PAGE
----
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“I just thought my prayers are being answered," she told VOA.
The relationship quickly intensified, and Schuster fell hard, emailing multiple times each day.
He responded that he would rather forget about the phone than to lose me. His commander contacted me and said he still needs ,000 before he can be released. He has been through so much on these deployments to Iraq and Afghanistan.
It’s so unfair that the military would put all of these restrictions on them before releasing them.
The man she was communicating with knew all of her personal information, including where she lived. These scammers are professionals who know just how to tug your heartstrings. If you feel you have been scammed by a person claiming to be in the U. military, your best bet is to contact the Federal Trade Commission (FTC) and the Internet Crime Complaint Center (IC3).
This is serious because this woman put her life in jeopardy! The bottom line is that if you are communicating with a "service member" who starts asking you for money, don’t pass go. The people behind military dating scams do not give up easily. Scammers are frequently located overseas, limiting prosecution options U. Spending your money -- and more importantly the hours of your life -- on a scam artist is not bringing you closer to love.
One minute, he is in Afghanistan and the next minute he is in Africa.
Two days ago, he called me and said he needs money so he can come home. But you should know that bad guys use dating sites, too. If this “service member” swears he loves you and wants to marry you before he has even met you, beware. Report him to the website and stop communicating with him. Just because someone you met online gives you a name, rank, duty station or even military ID card, that doesn’t mean that this is a real person. If they ask you for money -- even a loan, this is a scam. During a year-long deployment, service members may be sent home for R&R. Commanding officers in the United States military do not call girlfriends, fiancées or family members asking for money. If someone you met online claims to be stranded in an airport, do not send them money. If these individuals really were in special ops, they would never tell you -- never. Deployments in the past have lasted up to fifteen months. If your family and friends think this is a scam, it is.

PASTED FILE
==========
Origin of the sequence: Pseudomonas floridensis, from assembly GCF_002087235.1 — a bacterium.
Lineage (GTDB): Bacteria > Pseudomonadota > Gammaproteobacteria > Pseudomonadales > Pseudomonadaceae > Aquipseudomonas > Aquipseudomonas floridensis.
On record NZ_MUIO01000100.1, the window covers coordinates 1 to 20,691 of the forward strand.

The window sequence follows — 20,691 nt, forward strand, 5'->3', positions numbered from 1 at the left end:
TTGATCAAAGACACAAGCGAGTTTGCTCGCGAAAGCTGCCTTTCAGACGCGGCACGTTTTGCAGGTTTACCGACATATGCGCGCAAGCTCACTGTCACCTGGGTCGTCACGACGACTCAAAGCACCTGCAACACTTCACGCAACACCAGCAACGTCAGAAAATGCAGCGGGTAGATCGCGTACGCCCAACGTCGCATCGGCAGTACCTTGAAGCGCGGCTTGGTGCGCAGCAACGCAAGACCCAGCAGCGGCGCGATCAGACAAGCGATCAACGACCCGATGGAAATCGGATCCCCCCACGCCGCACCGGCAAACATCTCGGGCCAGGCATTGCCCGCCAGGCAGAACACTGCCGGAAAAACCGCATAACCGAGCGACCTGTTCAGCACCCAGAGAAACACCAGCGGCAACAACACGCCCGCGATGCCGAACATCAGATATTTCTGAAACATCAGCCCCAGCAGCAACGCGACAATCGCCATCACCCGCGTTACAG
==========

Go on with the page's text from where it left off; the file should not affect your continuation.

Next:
“His thing was, ‘well, this is top secret, we're fighting the terrorists, we can't do anything that would compromise that, so I can't use the phone.' And I believed all this," Schuster said. Shortly after the first wire transfer, the man told her that he wanted to get out of the Air Force and join some of his pilot friends in starting a private company that flies charter planes.
After a few weeks, the man told her he needed some money to help his daughter go on a school trip. She was told the military wouldn't let him access his bank accounts, so he needed her help to make his dream happen.
Each week, I get letters by email, on my website, by Twitter and on Facebook from women who are sending money to Africa and Afghanistan to help service members come home. These are not men who are in the United States military. I tried to raise the money but was making myself sick trying. I really need your help because I’m trying to help my Army guy from Fort Campbell.
Vicki, I met a sergeant in the Army on Facebook from the Zoosk dating site. He started asking me to send 0 for a secure phone line.
Larry Williams, and he was in Afghanistan from Fort Campbell.